Mastering My Mistakes: How to Make the Best Grilled Chicken Dinner
Brushing grilled chicken with a brine-soaked herb bundle adds fantastic flavor. Sadly, my wimpy bundle fell apart because I only wrapped it with string once, around the top. Greg takes a more confident approach, wrapping the string many times around the middle, then double-knotting it.
Afraid that my chicken thighs would dry out on the grill, I took them off way too soon (although I did have authentic grill marks).
To get the best grill marks and charred flavor, Greg and Gabi let the chicken stay on the fire for what seemed like forever! Thighs are very forgiving and don’t easily overcook.
I have never cut an even slice of bread. Ever. Greg said I need to lay the loaf exactly parallel to the counter’s edge, then score it at even intervals. That way, I can make clean, parallel cuts.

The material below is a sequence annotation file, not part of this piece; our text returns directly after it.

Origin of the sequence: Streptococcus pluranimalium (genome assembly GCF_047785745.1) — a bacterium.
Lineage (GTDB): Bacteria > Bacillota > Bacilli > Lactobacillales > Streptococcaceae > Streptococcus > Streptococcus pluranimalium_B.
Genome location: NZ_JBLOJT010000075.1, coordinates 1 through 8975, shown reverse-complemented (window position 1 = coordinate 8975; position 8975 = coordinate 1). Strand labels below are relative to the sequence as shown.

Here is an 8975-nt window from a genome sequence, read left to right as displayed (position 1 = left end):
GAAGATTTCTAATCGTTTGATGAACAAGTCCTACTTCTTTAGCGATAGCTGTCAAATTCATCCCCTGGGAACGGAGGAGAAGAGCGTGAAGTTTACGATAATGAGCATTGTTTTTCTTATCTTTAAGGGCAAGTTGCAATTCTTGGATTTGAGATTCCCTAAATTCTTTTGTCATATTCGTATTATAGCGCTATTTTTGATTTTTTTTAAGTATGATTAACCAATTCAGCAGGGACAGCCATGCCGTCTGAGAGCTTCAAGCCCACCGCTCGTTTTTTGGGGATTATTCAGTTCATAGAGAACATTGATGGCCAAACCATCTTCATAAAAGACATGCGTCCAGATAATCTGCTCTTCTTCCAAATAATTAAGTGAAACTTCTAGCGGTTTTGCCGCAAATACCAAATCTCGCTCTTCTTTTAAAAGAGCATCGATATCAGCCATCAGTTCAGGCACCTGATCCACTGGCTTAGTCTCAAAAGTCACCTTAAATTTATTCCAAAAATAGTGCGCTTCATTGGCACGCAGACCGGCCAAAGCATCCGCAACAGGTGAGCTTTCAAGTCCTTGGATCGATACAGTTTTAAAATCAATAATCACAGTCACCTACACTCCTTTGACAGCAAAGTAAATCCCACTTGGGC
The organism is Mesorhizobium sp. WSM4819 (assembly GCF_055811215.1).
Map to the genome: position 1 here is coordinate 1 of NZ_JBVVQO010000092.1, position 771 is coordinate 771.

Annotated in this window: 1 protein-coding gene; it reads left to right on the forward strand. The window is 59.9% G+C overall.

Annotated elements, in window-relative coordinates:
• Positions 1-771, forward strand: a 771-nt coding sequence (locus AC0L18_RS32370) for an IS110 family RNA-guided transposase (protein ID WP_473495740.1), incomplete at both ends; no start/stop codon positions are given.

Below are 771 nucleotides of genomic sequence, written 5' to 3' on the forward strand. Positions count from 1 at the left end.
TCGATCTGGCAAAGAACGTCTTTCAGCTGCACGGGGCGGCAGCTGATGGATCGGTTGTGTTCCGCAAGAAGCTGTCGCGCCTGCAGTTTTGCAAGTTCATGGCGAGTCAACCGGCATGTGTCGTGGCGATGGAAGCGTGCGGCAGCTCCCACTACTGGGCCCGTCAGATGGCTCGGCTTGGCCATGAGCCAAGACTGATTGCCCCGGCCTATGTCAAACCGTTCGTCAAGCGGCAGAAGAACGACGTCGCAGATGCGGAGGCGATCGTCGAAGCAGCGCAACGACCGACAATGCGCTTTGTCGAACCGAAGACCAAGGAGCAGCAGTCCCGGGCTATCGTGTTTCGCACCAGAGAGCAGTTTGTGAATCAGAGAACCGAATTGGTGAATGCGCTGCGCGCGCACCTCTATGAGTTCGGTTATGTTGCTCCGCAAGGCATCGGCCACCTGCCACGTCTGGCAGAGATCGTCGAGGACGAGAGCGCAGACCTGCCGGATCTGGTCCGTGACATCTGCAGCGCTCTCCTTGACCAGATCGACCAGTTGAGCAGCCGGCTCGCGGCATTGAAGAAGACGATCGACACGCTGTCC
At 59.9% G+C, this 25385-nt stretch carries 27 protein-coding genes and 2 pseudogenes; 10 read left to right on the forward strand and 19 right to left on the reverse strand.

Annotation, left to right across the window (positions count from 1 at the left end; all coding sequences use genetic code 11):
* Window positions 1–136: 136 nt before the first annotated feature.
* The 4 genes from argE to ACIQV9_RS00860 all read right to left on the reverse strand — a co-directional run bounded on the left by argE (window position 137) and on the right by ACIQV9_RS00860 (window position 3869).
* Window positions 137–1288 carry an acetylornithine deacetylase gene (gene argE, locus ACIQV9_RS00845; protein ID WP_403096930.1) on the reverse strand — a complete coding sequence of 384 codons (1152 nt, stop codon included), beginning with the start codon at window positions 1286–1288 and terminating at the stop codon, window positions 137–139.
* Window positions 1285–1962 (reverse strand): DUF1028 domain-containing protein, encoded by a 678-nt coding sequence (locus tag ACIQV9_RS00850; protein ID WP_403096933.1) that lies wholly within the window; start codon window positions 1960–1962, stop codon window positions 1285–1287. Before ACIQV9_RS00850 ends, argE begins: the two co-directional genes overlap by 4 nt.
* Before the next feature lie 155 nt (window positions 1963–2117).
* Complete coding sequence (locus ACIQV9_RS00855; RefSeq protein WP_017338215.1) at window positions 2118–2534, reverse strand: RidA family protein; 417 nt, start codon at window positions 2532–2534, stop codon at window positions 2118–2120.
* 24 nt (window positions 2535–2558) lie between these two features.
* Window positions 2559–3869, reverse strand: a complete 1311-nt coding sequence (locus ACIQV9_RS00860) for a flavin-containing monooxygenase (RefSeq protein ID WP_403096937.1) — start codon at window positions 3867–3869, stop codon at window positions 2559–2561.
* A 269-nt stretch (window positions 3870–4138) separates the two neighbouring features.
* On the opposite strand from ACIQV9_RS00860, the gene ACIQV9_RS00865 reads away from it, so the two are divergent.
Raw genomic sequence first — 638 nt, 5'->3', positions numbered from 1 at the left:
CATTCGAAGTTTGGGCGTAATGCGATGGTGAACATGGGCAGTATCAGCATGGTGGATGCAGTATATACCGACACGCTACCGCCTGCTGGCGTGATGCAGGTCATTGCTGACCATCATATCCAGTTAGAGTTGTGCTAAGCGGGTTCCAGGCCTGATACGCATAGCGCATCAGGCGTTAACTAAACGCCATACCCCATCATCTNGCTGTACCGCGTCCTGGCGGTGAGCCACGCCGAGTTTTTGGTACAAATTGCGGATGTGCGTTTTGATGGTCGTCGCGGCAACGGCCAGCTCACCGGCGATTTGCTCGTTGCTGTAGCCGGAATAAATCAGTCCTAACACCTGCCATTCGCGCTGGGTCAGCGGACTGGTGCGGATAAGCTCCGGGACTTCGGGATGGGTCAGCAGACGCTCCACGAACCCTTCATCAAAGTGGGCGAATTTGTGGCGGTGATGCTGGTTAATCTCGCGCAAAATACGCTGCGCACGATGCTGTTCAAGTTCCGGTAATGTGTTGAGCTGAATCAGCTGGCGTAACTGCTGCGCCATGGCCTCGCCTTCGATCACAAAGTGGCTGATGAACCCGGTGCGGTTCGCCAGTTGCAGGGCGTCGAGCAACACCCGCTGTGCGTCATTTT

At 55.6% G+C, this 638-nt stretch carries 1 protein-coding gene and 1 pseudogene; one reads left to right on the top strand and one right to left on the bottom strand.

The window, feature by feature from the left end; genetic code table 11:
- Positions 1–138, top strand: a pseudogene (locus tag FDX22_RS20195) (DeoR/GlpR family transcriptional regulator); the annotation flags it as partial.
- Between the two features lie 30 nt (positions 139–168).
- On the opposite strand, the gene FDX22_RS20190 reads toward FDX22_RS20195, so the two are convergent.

To speed-coat crostini in oil, place the bread slices close together, as if they are cuddling. This also prevents drips.
On my first try at the crostini, I combined the olives, beans and chile all at once—and the result was searingly hot. Gabi says to mix the olives and chile first, adjusting the spice level, before adding the beans.
Gabi seemed almost perplexed when I used only a spoon to mound the topping on the toasts. She urged me to use my free hand to control wayward beans.
Smashing the beans a little with the spoon made them hold together on the crostini. No runaways!